Bianco, a 30-year industry vet with extensive experience at Transit, Amtrak and New Jersey Transit, is largely credited with spearheading the subway’s recovery after Sandy. He has also played a key role in developing the FASTRACK maintenance program and various other technological innovations. His pick isn’t much of a surprise and should maintain the status quo and forward progress we’ve seen from Transit in recent years.
The MTA missed its overtime spending projects during the first half of 2013 by nearly $70 million, according to agency budget documents released yesterday. Thanks to a combination of employee vacancies, maintenance and weather emergencies largely driven by Transit’s response to the damage inflicted by Sandy, overtime spending hit $368.5 million from January-June, a variance of $68.9 million over what the MTA had originally budgeted for this year. It is unclear how this unanticipated expense will impact the year-end budget.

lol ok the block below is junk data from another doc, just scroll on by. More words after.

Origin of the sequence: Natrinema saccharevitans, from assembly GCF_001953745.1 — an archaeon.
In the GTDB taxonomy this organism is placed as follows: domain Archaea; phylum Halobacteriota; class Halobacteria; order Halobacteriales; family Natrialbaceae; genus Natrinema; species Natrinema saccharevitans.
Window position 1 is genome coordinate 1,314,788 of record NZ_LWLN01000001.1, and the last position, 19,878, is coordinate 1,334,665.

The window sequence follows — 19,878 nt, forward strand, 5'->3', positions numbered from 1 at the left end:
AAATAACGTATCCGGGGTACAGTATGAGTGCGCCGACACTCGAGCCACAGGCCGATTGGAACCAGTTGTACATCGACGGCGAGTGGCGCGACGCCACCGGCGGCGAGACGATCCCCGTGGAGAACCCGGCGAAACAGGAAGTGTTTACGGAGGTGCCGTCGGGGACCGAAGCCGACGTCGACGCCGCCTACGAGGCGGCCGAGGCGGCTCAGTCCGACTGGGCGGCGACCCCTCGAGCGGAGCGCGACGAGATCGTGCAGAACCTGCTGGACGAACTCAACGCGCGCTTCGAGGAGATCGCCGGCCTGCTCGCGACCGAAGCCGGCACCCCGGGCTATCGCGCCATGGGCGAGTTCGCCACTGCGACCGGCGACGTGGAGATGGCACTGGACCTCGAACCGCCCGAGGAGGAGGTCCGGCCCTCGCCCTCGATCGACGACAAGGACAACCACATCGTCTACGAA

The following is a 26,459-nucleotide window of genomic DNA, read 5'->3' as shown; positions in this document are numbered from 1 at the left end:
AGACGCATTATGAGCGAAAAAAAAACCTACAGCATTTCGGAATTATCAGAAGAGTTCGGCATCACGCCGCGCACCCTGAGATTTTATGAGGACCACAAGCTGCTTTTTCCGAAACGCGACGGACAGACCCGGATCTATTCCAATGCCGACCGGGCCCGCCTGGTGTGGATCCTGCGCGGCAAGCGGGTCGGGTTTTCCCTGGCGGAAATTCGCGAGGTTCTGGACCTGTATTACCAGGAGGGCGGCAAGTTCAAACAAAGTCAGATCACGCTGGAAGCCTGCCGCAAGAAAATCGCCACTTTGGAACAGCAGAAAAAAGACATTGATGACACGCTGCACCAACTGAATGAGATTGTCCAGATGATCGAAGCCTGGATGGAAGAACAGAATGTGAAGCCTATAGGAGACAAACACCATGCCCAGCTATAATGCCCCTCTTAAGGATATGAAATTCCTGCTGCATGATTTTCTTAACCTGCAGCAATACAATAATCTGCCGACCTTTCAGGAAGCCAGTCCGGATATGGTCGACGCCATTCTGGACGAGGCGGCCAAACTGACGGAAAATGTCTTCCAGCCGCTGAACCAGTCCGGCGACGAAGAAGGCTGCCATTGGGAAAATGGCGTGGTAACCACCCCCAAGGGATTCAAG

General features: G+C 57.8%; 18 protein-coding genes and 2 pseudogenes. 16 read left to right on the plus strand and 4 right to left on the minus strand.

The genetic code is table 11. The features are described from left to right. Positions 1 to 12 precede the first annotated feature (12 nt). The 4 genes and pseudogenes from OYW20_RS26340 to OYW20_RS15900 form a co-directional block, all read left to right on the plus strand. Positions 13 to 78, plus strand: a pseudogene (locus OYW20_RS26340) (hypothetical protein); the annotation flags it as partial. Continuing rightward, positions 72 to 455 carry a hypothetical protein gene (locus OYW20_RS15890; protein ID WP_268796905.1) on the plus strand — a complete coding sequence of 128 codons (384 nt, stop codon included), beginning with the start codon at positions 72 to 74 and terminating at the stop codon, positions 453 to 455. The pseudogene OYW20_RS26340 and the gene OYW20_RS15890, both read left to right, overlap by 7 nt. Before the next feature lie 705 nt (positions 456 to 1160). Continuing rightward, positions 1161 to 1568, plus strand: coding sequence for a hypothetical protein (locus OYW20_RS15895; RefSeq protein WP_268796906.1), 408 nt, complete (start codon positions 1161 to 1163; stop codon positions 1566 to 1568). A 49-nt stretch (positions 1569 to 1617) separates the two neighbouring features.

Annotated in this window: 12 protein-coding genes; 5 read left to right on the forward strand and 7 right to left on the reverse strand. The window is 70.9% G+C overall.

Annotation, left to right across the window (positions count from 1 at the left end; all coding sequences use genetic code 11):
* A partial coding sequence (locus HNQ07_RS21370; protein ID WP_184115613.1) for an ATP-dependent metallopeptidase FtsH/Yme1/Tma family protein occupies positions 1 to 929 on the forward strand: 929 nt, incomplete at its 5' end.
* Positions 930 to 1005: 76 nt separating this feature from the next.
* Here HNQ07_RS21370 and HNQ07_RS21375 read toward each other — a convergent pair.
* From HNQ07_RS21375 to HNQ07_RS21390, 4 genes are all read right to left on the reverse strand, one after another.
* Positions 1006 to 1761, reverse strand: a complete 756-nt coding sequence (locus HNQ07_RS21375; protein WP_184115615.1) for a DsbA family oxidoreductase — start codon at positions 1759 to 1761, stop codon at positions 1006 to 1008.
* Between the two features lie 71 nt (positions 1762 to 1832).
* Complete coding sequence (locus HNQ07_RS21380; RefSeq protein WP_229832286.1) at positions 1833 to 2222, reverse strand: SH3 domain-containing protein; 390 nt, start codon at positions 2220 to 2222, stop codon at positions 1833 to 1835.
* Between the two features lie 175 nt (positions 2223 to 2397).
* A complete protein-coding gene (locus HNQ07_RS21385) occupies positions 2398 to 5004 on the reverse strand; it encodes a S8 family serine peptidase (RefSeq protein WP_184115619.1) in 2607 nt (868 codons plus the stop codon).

According to the special report released yesterday [PDF], weather was a driving factor in this jump. Of the $68.9 million, $29 million stemmed from responses to weather issues, and $20 million of that is directly attributable to Sandy. “Work included, but was not limited to, supplemental bus and shuttle service for subway and train lines that were damaged, repair of signals in flooded areas that were immersed in salt water, station repairs, and extensive damaged track work.” Vacancies and employee availability contributed $10 million to the overtime expenditures as well, but these costs were partially offset by payroll savings.
The report did not contain any clear cut steps to reduce these overtime expenses and urged agency leaders to reassess future budget projects. The report called for an aggressive attempt at filling vacancies and expanding the “pool of employees-in-training for critical operating positions,” but overall and despite a dip in 2010, overtime expenses, mired in the upper $500 million level annually, remain a big concern.